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Nurturing the Blue Economy

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Monitoring the connection between boat sales and fish quotas might not seem like the most logical way to make a decision about building a new factory — unless you build fishing boats. Scott Deal, president of Maverick Boat Group, understood the relationship shortly after he started his Florida company.

Scott Deal

Scott Deal

“We were the Coastal Conservation Association’s first boat sponsor back in the 1980s when it was GCCA Florida,” Deal told Trade Only Today. “I understood early that it was important for our business to be involved in some way, shape or form in conservation efforts and advocacy for fishermen.”

Thirty years later, Deal has upped his commitment to advocacy for recreational anglers by participating in recent congressional hearings about the “Blue Economy.” Deal’s testimony in March before the U.S. Senate Committee on Commerce, Science and Transportation focused on three tenants to support the businesses and jobs in the boating industry. Deal called for an updated and robust national infrastructure, a clean and healthy environment, and sound fisheries management policy.

The last issue, sound fisheries management policy, was the subject of a 2014 white paper to Congress called the Morris-Deal Report, which Tracker Marine’s Johnny Morris and Deal co-authored with expert witnesses on the problems surrounding national fisheries management and policies. That led, in a circuitous way, to the passing of the Modern Fish Act last December. It is considered a signature victory for the boating industry and one of the most vital pieces of legislation for sport fishing.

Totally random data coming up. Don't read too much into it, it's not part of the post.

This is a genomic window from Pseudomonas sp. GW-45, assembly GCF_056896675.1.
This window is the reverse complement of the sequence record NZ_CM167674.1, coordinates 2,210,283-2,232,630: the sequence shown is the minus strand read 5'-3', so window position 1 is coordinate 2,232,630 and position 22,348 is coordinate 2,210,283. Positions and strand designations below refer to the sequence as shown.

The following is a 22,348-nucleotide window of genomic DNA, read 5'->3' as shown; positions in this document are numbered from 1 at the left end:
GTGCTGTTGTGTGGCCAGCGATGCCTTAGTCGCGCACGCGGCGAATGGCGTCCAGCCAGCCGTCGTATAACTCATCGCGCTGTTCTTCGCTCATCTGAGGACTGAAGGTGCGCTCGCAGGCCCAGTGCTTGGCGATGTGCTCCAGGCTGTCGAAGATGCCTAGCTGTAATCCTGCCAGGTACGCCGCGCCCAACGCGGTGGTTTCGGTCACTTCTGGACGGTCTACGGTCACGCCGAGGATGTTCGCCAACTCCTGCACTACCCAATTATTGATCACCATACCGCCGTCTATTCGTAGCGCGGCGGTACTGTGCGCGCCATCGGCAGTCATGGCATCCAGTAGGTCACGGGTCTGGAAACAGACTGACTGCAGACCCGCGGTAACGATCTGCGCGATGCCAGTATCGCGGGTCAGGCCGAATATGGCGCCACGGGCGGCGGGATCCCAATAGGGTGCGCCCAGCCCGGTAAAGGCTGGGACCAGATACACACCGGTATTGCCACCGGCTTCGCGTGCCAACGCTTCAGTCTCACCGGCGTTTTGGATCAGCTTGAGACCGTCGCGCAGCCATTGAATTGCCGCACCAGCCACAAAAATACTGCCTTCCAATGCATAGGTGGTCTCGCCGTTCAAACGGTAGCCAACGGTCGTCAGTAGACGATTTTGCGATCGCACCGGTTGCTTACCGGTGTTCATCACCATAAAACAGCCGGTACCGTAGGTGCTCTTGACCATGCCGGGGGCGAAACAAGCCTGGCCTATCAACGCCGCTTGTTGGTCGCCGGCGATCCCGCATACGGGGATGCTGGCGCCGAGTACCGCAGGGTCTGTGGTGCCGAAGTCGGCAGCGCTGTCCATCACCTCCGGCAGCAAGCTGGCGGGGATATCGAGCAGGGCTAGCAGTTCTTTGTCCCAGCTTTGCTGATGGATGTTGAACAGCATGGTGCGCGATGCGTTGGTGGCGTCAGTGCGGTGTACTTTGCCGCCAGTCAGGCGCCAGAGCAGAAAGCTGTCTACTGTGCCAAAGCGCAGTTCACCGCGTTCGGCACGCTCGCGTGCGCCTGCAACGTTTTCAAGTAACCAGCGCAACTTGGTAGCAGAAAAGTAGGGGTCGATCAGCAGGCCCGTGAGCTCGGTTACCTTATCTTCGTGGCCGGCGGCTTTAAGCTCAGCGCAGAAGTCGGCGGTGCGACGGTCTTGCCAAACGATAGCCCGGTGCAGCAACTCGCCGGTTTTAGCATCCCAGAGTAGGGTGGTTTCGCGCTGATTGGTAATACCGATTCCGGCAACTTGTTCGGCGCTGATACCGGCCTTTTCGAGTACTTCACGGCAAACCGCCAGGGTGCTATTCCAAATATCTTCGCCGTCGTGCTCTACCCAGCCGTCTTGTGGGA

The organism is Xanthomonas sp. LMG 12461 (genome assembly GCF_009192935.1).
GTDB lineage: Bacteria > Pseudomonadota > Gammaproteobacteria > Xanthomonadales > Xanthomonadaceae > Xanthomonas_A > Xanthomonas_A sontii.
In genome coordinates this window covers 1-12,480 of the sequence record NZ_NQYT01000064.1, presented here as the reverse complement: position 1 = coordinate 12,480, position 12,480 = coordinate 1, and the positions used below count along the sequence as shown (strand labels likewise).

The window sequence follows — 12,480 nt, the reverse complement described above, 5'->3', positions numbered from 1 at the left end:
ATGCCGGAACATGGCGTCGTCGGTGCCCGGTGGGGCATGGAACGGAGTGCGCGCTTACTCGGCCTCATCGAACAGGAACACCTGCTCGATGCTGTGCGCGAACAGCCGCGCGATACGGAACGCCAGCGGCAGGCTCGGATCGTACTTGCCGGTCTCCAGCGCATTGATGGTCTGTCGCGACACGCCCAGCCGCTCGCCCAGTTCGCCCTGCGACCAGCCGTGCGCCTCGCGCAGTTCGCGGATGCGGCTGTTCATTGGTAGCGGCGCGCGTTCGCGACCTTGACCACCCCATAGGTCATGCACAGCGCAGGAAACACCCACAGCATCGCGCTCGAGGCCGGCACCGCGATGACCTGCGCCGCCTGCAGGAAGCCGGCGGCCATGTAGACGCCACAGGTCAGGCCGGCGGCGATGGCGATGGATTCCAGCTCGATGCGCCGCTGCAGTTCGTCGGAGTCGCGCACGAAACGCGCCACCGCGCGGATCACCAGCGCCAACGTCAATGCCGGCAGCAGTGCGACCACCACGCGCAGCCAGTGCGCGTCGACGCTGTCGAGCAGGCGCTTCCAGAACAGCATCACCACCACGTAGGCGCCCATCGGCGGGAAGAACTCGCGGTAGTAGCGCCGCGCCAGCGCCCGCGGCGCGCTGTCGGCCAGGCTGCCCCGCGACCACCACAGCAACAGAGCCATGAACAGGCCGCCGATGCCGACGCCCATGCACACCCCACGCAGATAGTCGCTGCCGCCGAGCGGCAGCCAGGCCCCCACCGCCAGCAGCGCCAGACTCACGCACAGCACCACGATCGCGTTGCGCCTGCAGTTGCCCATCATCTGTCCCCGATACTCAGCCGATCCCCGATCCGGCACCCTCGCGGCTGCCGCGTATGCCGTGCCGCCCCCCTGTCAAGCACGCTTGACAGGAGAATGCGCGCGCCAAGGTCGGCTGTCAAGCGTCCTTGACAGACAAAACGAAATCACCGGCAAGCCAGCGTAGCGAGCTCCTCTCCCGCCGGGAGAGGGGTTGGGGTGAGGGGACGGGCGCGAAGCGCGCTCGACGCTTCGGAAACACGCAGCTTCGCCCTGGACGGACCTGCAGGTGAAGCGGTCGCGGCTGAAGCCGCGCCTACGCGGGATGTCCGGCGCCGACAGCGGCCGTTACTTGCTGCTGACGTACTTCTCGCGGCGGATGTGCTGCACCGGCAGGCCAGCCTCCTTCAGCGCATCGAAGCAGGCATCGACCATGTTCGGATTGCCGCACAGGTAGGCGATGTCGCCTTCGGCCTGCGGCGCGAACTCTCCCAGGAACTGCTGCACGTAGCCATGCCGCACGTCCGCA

“The report was a huge, time-consuming effort,” Deal said. “I’m not a scientist, so my contribution was to structure a vision statement by working with the top fisheries managers. I went to every meeting — there were about a dozen — and really wore the pavement out during the commission days and, later, trying to help with the Modern Fish Act.”

Deal has also met with U.S. Secretary of Commerce Wilbur Ross multiple times over the last two years, fostering a relationship that helped with the passage of Modern Fish, while also helping the secretary grasp the economic impact of outdoor recreation. According to the Dept. of Commerce, outdoor recreation contributed more to the nation's GDP (2.2 percent) than chemical products manufacturing (2.1 percent), utilities (1.5 percent), mining (1.4 percent) and farming (1 percent) in 2016. It was the first year that the department measured outdoor recreation’s impact on the economy.

In a speech to the American Boating Congress on May 15, Ross noted his understanding of that impact. “The growth of the outdoor rec industry outpaced the entire U.S. economy,” he said. “I'm not breaking any news here when I say that there is nothing cheap about owning a boat, but it is well worth the cost.”

Ross oversees the National Oceanic and Atmospheric Administration. NOAA oversees the National Marine Fisheries Service, which dictates fishing rules for U.S. federal waters.

“My first meeting with Secretary Ross was not like any other politician I had met,” Deal told regarding a 2017 meeting he attended in Washington, D.C., with other industry leaders. “He was very direct and blunt. He asked, ‘Why are you guys here? You guys want more fish, right?’ ”


Deal answered yes, but also said the boating and sportfishing industries “want an organization [NMFS] imbued with a sense of understanding of what recreational fishing is all about — a cultural heritage that is uniquely American and the economic impact that is all over the country. If they do that, and they do the math, the math will support us getting more fish. But right now, we have an agency that refuses to face the facts.”

“I'm a big fan of facts,” Deal said Ross replied, adding, “What would you do if you got more fish?”